Freemasonry is one of the world’s oldest secular fraternal societies. It is a society concerned with moral and spiritual development. Its
members explore this development through a series of ritual dramas.
the first to admit both men and women to Freemasonry on an equal basis.
Each Masonic organisation has its own view and legend of the origins of Freemasonry. There is, broadly-speaking, a common-point of origin.
This is believed to derive from the earliest mystery schools such as those of ancient Egypt and Greece. Their philosophies contain eternal
truths that are regarded by most as the fount of modern religious, philosophical and ethical teachings.
When and how did Freemasonry for men and women begin?
In 1882 a woman named Marie Deraismes was initiated into a French masculine Lodge called appropriately “Les Libres Penseurs” (The Free
Thinkers).In Paris in 1893, Dr. Georges Martin, a French Senator and advocate of equal rights for women, joined Marie Deraismes and other
male Masons in founding La Respectable Loge, Le Droit Humain, Maconnerie Mixte (Worshipful Lodge, Le Droit Humain, Co-Masonry).
The International Order of Freemasonry for Men and Women, Le Droit Humain (originally translated as Co-Freemasonry or Universal Co-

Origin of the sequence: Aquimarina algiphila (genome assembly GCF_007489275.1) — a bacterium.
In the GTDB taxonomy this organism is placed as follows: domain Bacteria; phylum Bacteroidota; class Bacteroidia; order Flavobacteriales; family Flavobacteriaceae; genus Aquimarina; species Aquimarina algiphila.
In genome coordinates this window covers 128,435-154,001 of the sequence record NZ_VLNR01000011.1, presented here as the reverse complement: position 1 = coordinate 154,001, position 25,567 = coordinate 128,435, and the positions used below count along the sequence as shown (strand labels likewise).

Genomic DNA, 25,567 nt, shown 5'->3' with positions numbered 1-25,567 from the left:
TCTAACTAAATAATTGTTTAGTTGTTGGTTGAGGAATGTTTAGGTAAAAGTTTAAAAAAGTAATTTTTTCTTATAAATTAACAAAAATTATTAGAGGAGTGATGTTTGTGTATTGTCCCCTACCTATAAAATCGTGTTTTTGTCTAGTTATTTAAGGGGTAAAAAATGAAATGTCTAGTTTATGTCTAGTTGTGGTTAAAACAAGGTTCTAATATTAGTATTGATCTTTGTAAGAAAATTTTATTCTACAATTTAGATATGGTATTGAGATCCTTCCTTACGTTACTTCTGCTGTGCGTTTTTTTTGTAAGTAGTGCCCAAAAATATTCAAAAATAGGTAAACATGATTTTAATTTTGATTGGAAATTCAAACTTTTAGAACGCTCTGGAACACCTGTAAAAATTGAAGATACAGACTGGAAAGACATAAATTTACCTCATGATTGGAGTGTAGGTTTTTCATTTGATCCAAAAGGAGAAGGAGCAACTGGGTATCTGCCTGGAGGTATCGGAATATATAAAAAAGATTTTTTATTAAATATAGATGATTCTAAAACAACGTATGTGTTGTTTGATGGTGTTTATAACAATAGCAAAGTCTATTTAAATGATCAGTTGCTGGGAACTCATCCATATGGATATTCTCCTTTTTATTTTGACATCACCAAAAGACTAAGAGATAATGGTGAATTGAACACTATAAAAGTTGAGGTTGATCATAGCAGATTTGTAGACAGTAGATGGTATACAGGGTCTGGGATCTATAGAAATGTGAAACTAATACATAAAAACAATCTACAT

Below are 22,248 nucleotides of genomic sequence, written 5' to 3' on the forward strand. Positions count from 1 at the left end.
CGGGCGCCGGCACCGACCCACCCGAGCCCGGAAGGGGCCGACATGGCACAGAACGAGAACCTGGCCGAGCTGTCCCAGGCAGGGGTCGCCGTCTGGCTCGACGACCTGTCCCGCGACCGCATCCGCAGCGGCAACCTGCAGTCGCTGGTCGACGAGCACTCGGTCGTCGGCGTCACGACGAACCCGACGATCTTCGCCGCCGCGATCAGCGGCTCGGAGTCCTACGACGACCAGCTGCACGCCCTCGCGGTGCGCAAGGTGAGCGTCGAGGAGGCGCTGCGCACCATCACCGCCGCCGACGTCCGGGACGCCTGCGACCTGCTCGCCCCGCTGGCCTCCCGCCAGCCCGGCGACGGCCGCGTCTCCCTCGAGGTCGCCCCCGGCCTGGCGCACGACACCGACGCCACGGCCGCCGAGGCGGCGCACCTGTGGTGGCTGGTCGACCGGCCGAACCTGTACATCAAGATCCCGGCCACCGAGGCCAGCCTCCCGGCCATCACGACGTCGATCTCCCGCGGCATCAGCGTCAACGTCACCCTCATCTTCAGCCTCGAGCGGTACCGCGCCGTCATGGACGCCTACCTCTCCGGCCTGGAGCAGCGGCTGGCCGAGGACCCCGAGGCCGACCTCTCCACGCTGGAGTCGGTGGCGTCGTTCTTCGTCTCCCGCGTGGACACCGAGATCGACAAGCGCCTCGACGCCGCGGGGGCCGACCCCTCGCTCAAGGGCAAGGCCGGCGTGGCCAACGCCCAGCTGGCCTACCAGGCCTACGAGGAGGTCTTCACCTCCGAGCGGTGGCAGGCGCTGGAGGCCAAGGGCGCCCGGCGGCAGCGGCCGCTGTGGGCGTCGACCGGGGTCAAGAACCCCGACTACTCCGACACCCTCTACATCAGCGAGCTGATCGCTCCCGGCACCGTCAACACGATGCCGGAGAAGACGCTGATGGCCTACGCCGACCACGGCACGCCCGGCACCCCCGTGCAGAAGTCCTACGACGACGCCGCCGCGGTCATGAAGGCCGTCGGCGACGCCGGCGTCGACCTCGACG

Freemasonry) traces its origin to this foundation. The first Lodge outside France was established in Britain in 1902. There are now branches in
over 60 countries. In contrast to other Masonic Orders, it is a global Order with its headquarters in Paris from where it is administered by the
Supreme Council with the ‘Grand Master’ at its head. According to the International Constitution, however, Federations in all countries have the
freedom of self-governance. In all countries Le Droit Humain works in The Ancient & Accepted Scottish Rite, from the 1st to the 33rd degree
Through its title LE DROIT HUMAIN, the Order proclaims its desire that men and women throughout the world be entitled to benefit in equal
measure from social justice.
What does “Le Droit Humain” mean?
The French expression “Le Droit Humain” is difficult to translate into English. It refers to Natural Law and Justice in human life, as distinct from
laws that human beings make. It denotes the rights and responsibilities that every person is born with. The South African Constitution
recognises these values when it says that South Africa is founded on: “Human dignity, the achievement of equality and the advancement of
human rights and freedoms”.